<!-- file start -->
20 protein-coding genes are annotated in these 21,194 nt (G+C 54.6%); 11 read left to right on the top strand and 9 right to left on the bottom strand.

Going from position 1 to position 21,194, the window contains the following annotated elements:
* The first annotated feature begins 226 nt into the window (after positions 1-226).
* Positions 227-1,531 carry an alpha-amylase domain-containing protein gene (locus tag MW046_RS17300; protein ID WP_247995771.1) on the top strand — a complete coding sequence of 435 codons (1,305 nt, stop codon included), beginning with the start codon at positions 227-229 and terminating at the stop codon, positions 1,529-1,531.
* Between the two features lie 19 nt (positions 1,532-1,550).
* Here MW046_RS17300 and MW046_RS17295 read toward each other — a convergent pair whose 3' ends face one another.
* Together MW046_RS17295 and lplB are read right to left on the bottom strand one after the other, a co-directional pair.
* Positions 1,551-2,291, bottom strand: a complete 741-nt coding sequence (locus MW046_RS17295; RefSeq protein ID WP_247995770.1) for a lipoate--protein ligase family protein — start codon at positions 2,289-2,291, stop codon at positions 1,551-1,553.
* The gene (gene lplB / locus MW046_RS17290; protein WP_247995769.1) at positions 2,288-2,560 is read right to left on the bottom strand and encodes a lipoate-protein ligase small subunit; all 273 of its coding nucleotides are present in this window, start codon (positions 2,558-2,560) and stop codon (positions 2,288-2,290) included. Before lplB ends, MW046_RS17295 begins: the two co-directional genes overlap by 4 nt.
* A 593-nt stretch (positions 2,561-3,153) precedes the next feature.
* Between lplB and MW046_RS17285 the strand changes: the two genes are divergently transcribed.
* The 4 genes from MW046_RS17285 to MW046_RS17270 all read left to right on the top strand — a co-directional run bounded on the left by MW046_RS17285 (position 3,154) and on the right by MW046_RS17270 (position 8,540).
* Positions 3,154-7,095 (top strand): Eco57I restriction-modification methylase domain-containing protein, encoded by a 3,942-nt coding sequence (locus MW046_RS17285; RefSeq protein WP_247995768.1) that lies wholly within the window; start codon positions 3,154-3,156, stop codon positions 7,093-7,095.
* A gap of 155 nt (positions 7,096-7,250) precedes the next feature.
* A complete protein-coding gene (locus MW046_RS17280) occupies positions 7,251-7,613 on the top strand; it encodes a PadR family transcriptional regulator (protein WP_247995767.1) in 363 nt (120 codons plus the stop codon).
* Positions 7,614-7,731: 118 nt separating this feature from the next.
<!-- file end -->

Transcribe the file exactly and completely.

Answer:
20 protein-coding genes are annotated in these 21,194 nt (G+C 54.6%); 11 read left to right on the top strand and 9 right to left on the bottom strand.

Going from position 1 to position 21,194, the window contains the following annotated elements:
* The first annotated feature begins 226 nt into the window (after positions 1-226).
* Positions 227-1,531 carry an alpha-amylase domain-containing protein gene (locus tag MW046_RS17300; protein ID WP_247995771.1) on the top strand — a complete coding sequence of 435 codons (1,305 nt, stop codon included), beginning with the start codon at positions 227-229 and terminating at the stop codon, positions 1,529-1,531.
* Between the two features lie 19 nt (positions 1,532-1,550).
* Here MW046_RS17300 and MW046_RS17295 read toward each other — a convergent pair whose 3' ends face one another.
* Together MW046_RS17295 and lplB are read right to left on the bottom strand one after the other, a co-directional pair.
* Positions 1,551-2,291, bottom strand: a complete 741-nt coding sequence (locus MW046_RS17295; RefSeq protein ID WP_247995770.1) for a lipoate--protein ligase family protein — start codon at positions 2,289-2,291, stop codon at positions 1,551-1,553.
* The gene (gene lplB / locus MW046_RS17290; protein WP_247995769.1) at positions 2,288-2,560 is read right to left on the bottom strand and encodes a lipoate-protein ligase small subunit; all 273 of its coding nucleotides are present in this window, start codon (positions 2,558-2,560) and stop codon (positions 2,288-2,290) included. Before lplB ends, MW046_RS17295 begins: the two co-directional genes overlap by 4 nt.
* A 593-nt stretch (positions 2,561-3,153) precedes the next feature.
* Between lplB and MW046_RS17285 the strand changes: the two genes are divergently transcribed.
* The 4 genes from MW046_RS17285 to MW046_RS17270 all read left to right on the top strand — a co-directional run bounded on the left by MW046_RS17285 (position 3,154) and on the right by MW046_RS17270 (position 8,540).
* Positions 3,154-7,095 (top strand): Eco57I restriction-modification methylase domain-containing protein, encoded by a 3,942-nt coding sequence (locus MW046_RS17285; RefSeq protein WP_247995768.1) that lies wholly within the window; start codon positions 3,154-3,156, stop codon positions 7,093-7,095.
* A gap of 155 nt (positions 7,096-7,250) precedes the next feature.
* A complete protein-coding gene (locus MW046_RS17280) occupies positions 7,251-7,613 on the top strand; it encodes a PadR family transcriptional regulator (protein WP_247995767.1) in 363 nt (120 codons plus the stop codon).
* Positions 7,614-7,731: 118 nt separating this feature from the next.